Subject: Graphics Cards | April 30, 2015 - 08:28 PM | Sebastian Peak
Tagged: PC Gamer, gpu, Fiji, E3 2015, amd
We haven’t had much more than rumor and speculation about upcoming AMD graphics for a while now, but there is more than enough fresh fuel for the GPU fire today to ignore completely. It seems that AMD and PC Gamer magazine have teamed up to announce a special (what else) PC gaming event at this year’s E3 show on June 16, and this would be the perfect place for some new hardware announcements.
Not enough for you? Well, while the AMD Fiji GPU rumors are nothing new to followers of industry news, it has now been indirectly announced that the upcoming Fiji GPU from AMD will in fact feature 2.5D high-bandwidth memory (HBM). As reported by tech news/rumor site wccftech the announcement came via the official schedule for the upcoming Hot Chips symposium, which is slated for August 23-25 in Cupertino, California.
This screenshot was taken this morning from the official online event schedule
(Note: This part of the day 2 schedule has now been changed to read “AMD’s Next Generation GPU and Memory Architecture”, with all mention of Fiji and HBM removed.)
Whether this gives us insight into the actual release date of the long-awaited Fiji GPU from AMD is unclear, but new AMD GPU products certainly seem to be imminent as we move into the summer months. Speculation is fun (for a while), but hopefully the PC gaming event at E3 in June will provide at least some official news from AMD on the new GPU products we've been waiting for.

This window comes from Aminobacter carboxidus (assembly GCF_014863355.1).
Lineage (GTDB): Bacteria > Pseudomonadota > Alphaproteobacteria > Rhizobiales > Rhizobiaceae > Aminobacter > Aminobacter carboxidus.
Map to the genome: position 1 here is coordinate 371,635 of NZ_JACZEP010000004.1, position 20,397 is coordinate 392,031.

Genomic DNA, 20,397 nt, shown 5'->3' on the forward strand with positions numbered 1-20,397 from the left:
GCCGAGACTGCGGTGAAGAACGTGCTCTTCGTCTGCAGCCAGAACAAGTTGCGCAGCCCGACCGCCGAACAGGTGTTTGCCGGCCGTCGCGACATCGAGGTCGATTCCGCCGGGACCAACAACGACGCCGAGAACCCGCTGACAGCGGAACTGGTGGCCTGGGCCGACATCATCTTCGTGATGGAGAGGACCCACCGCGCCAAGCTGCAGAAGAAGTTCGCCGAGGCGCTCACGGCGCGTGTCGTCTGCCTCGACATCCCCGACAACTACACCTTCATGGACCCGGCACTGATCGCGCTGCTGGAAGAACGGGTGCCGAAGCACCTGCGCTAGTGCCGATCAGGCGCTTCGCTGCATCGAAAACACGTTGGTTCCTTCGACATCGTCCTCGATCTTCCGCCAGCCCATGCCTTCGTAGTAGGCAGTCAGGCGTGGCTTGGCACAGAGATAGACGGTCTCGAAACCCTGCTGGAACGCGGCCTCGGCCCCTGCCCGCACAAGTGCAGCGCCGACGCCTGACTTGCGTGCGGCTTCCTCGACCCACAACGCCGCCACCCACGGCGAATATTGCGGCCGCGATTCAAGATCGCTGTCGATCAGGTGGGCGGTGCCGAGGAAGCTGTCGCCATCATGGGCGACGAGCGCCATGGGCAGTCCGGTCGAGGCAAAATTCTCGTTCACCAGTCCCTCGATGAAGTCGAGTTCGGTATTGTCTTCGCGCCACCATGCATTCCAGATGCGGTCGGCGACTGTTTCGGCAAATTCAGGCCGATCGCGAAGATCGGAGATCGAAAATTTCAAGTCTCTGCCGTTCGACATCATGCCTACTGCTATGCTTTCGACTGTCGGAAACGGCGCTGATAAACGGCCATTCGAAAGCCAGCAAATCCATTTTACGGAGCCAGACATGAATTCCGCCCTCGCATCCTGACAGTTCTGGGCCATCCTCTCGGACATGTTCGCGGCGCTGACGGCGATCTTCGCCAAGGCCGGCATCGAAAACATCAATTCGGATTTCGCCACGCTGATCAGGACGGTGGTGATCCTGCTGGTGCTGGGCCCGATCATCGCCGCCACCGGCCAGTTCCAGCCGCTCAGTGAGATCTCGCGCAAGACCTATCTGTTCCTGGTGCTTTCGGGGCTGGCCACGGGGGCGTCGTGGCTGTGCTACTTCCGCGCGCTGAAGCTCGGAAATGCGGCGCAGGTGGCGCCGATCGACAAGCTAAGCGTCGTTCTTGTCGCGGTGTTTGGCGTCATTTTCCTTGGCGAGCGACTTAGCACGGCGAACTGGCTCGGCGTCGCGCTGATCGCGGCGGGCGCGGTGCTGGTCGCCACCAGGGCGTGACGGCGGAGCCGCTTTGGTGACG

Subject: Graphics Cards | April 29, 2015 - 03:49 PM | Jeremy Hellstrom
Tagged: GeForce 352.63, beta, windows 10
The new Win 10 NVIDIA GeForce driver is here, in two different flavours depending on your form factor. If you spend the money for a gaming laptop with a GeForce 600M through 900M then this is the driver for you. On the other hand if you have a traditional desktop and a GPU or two then head to this page.
If you have a Sony laptop you should double check your GPU is covered and unfortunately at this point Hybrid Power technology is not supported. NVIDIA did not provide much additional information on the desktop side; it is a beta and so is the OS so make sure to record the full information about your bugs and crashes when reporting them, not just a frowny face followed by expletives.
Subject: Graphics Cards | April 21, 2015 - 04:07 PM | Jeremy Hellstrom
Tagged: GTA5, gaming, titan x, GTX 980, R9 290X, r9 295x2
Some sort of game involving driving stolen prostitutes into cars in an open sore world has arrived and the questions about what it takes to make the game look good are popping up like pills. [H]ard|OCP seems to have heard of the game and tested out its performance on the top performing video cards from AMD and NVIDIA in both single and doubles. You will get more out of a double but unfortunately only around a 50% improvement so obviously that second shot is watered down a bit. In the end the GTX TITAN X was the best choice for those who want to crank everything up, with the 980 tasting slightly better than the 290X for those that actually have to ask the price. Check the full review here.